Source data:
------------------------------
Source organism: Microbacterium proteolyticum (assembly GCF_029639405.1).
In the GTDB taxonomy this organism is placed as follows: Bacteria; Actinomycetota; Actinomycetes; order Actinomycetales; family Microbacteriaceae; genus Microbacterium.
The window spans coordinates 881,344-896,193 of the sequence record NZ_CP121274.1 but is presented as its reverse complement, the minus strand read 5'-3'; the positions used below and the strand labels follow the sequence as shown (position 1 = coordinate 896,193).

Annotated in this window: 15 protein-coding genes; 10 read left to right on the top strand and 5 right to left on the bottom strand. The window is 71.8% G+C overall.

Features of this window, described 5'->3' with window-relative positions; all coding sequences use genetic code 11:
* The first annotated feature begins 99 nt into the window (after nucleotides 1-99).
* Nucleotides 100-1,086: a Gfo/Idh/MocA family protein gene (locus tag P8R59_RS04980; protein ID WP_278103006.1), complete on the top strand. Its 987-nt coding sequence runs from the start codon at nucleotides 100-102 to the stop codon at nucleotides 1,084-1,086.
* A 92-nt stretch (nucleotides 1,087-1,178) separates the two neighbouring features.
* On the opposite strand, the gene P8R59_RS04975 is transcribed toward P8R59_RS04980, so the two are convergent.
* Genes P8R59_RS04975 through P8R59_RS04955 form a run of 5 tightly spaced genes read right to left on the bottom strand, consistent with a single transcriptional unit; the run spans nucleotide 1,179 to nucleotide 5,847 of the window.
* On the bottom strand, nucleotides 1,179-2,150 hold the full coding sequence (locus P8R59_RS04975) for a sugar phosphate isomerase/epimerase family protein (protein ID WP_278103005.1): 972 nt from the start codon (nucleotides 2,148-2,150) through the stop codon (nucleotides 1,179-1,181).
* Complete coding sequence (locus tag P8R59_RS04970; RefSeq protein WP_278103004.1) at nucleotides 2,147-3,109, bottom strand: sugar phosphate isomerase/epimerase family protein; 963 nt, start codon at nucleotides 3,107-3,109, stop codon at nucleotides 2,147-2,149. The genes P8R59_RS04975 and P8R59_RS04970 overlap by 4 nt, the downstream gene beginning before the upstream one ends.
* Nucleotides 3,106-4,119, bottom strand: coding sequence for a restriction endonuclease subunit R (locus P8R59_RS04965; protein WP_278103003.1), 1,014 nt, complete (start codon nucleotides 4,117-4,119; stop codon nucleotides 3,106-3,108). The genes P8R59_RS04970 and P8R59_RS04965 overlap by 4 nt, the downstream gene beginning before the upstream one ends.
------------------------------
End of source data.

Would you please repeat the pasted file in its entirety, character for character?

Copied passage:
Source organism: Microbacterium proteolyticum (assembly GCF_029639405.1).
In the GTDB taxonomy this organism is placed as follows: Bacteria; Actinomycetota; Actinomycetes; order Actinomycetales; family Microbacteriaceae; genus Microbacterium.
The window spans coordinates 881,344-896,193 of the sequence record NZ_CP121274.1 but is presented as its reverse complement, the minus strand read 5'-3'; the positions used below and the strand labels follow the sequence as shown (position 1 = coordinate 896,193).

Annotated in this window: 15 protein-coding genes; 10 read left to right on the top strand and 5 right to left on the bottom strand. The window is 71.8% G+C overall.

Features of this window, described 5'->3' with window-relative positions; all coding sequences use genetic code 11:
* The first annotated feature begins 99 nt into the window (after nucleotides 1-99).
* Nucleotides 100-1,086: a Gfo/Idh/MocA family protein gene (locus tag P8R59_RS04980; protein ID WP_278103006.1), complete on the top strand. Its 987-nt coding sequence runs from the start codon at nucleotides 100-102 to the stop codon at nucleotides 1,084-1,086.
* A 92-nt stretch (nucleotides 1,087-1,178) separates the two neighbouring features.
* On the opposite strand, the gene P8R59_RS04975 is transcribed toward P8R59_RS04980, so the two are convergent.
* Genes P8R59_RS04975 through P8R59_RS04955 form a run of 5 tightly spaced genes read right to left on the bottom strand, consistent with a single transcriptional unit; the run spans nucleotide 1,179 to nucleotide 5,847 of the window.
* On the bottom strand, nucleotides 1,179-2,150 hold the full coding sequence (locus P8R59_RS04975) for a sugar phosphate isomerase/epimerase family protein (protein ID WP_278103005.1): 972 nt from the start codon (nucleotides 2,148-2,150) through the stop codon (nucleotides 1,179-1,181).
* Complete coding sequence (locus tag P8R59_RS04970; RefSeq protein WP_278103004.1) at nucleotides 2,147-3,109, bottom strand: sugar phosphate isomerase/epimerase family protein; 963 nt, start codon at nucleotides 3,107-3,109, stop codon at nucleotides 2,147-2,149. The genes P8R59_RS04975 and P8R59_RS04970 overlap by 4 nt, the downstream gene beginning before the upstream one ends.
* Nucleotides 3,106-4,119, bottom strand: coding sequence for a restriction endonuclease subunit R (locus P8R59_RS04965; protein WP_278103003.1), 1,014 nt, complete (start codon nucleotides 4,117-4,119; stop codon nucleotides 3,106-3,108). The genes P8R59_RS04970 and P8R59_RS04965 overlap by 4 nt, the downstream gene beginning before the upstream one ends.